The existence of John Wick is strong evidence that the universe is good. The continuation of the revenge-thriller starring Keanu Reeves into a trilogy this week, with the possibility of more installments to come, is about as close as we will come to proof. This franchise managed to smash the stranglehold of superhero movies and remakes, promising a pure shot of film-based adrenaline every few years. The biggest struggle after the release of John Wick: Chapter 3 - Parabellum this week will be figuring out what to do in the meanwhile as a new script is written and Reeves heads out to film another Bill and Ted adventure.
Don’t fear though. The revenge genre might never have felt more glorious than it does right now, but many of its best stories ever told have been unfolding in a much smaller medium across the decades: comics. As much as we love John Wick, these classics and modern hits in comics have been delivering some of the most compelling, violent, and exhilarating revenge stories ever told. So don’t fear after you leave the theater. Instead, head to your local comic book store for another dose of top-notch genre greatness.
Written by Kazuo Koike
Art by Goseki Kojima
There’s no sense in being coy; Lone Wolf and Cub is the GOAT when it comes to revenge comics. This sprawling historical epic follows Ogami Ittō, the shōgun’s executioner who loses everything due to betrayal and takes his son on a quest to avenge his wife and their family name. Each volume of the series builds upon the story’s larger purpose while exploring feudal Japan with bloodshed around every corner. While its overall size might be daunting, each new tale sucks readers in with dark characters, twisted plots, and lots of deadly devices. Lone Wolf and Cub isn’t just one of the best revenge comics ever produced, it’s one of the best comics ever produced. Period.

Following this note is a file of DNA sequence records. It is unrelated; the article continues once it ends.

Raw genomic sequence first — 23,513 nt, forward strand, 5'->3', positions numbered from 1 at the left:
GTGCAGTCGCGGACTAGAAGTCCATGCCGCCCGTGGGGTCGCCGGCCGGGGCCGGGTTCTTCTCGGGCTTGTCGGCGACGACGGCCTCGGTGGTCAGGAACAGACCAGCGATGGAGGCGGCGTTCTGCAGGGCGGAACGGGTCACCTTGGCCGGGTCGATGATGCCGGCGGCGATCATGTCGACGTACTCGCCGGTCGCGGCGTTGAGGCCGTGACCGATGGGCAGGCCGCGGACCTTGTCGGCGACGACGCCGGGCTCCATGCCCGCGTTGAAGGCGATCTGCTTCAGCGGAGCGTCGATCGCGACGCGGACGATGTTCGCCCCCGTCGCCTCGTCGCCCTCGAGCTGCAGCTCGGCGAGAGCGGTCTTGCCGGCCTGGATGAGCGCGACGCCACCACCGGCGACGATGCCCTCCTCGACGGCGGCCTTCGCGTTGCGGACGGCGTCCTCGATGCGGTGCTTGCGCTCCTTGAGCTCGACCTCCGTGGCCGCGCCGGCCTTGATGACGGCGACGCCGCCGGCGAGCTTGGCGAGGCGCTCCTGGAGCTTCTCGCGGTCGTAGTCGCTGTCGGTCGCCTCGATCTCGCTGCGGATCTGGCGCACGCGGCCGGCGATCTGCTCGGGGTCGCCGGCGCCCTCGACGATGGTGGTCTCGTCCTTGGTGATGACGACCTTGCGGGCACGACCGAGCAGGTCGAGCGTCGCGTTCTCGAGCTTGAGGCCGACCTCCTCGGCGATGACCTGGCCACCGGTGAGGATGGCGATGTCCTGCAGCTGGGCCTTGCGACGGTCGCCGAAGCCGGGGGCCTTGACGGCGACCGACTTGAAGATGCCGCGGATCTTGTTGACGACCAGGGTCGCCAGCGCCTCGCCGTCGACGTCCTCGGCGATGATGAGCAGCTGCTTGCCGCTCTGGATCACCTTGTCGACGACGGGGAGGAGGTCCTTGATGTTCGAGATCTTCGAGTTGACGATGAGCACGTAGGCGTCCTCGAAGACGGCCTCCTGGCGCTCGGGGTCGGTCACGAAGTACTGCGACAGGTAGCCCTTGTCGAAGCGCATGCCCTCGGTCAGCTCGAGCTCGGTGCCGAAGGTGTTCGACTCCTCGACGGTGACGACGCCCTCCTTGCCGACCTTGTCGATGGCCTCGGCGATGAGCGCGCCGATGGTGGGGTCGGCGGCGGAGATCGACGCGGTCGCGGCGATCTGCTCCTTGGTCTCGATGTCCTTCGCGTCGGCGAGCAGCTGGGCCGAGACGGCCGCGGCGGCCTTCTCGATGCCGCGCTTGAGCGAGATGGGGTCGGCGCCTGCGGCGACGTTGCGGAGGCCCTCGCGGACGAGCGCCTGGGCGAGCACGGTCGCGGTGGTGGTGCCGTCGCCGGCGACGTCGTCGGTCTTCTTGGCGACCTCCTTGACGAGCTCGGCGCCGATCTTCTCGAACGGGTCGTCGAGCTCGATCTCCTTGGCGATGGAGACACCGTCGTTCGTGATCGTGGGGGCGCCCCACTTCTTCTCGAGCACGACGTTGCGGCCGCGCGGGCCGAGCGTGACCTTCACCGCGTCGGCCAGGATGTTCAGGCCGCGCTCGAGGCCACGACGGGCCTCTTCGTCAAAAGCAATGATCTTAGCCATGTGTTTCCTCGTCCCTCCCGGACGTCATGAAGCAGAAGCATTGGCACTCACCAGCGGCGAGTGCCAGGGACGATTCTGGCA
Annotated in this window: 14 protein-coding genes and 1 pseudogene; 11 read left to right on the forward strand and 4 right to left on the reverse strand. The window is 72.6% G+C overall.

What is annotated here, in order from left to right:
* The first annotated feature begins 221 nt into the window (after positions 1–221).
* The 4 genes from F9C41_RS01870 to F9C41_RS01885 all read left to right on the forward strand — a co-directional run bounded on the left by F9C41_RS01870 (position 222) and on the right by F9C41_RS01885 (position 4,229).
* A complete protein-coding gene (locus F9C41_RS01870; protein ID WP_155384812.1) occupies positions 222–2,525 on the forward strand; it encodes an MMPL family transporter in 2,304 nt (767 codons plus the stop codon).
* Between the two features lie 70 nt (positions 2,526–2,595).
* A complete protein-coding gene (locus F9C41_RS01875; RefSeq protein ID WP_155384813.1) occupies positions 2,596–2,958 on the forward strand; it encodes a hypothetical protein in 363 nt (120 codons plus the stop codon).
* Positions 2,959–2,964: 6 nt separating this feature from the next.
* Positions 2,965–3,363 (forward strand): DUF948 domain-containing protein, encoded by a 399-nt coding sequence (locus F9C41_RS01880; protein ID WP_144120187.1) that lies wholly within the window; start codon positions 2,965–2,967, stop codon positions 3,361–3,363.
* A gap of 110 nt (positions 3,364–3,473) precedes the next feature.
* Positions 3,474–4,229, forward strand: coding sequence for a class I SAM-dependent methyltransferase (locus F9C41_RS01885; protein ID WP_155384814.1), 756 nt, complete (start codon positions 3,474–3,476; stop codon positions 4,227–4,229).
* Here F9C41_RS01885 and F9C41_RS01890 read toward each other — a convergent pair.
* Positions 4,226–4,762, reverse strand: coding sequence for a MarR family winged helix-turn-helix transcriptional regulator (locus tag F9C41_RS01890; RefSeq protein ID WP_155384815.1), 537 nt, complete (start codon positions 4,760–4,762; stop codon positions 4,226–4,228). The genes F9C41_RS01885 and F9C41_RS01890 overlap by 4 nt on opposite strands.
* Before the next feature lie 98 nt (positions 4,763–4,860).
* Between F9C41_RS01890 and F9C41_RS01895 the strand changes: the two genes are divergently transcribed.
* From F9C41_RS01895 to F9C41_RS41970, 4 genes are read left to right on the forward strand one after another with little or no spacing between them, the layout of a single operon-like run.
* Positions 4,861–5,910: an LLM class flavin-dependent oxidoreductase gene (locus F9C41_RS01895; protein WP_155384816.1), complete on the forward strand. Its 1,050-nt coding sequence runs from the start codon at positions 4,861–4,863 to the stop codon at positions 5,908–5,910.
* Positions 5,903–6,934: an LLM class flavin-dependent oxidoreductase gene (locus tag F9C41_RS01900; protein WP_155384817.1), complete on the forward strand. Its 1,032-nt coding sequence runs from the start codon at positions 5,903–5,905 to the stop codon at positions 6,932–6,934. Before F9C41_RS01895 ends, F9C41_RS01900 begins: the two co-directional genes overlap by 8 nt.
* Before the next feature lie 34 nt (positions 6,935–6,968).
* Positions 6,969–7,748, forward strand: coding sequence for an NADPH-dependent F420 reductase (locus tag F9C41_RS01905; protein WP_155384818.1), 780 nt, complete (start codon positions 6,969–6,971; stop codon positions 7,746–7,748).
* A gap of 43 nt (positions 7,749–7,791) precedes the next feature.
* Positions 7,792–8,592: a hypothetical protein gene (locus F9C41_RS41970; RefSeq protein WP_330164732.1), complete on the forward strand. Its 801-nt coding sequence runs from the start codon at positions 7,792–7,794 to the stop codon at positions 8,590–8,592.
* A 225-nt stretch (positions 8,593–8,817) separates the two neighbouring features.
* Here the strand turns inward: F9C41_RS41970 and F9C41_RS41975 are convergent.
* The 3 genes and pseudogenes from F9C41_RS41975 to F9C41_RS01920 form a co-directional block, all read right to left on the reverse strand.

Created by Darwyn Cooke
Darwyn Cooke has been gone for three years, but his incredible output of work remains as relevant as ever. While many know Cooke for his superhero stories, his adaptations of Richard Stark’s crime novels are every bit as good. The Hunter is the very first in a total of four that Cooke produced, and it’s a story steeped in bloody revenge as Parker hunts down the man who double-crossed him after a heist, taking his loot and girl. Parker isn’t a typical hero and doesn’t mind doing dirty work, making this a viscerally thrilling ride to vengeance that doesn’t resemble justice.
Created by Michel Fiffe
COPRA began as an homage to the classic Suicide Squad series written by John Ostrander and Kim Yale, but its creator, Michel Fiffe, has always defined it as a revenge comic first and a superhero comic second. That’s because this series uses technology and powers as a means to an end, and that end is always bloody. It is a character study devoted to people who have been hurt terribly and refuse to walk quietly away from the world that did it. With a massive assemblage of characters, the series continues to tour around the world (and some other worlds) while following each individual arc to its own terrifying conclusion in an idiosyncratic fashion.
Created by Frank Miller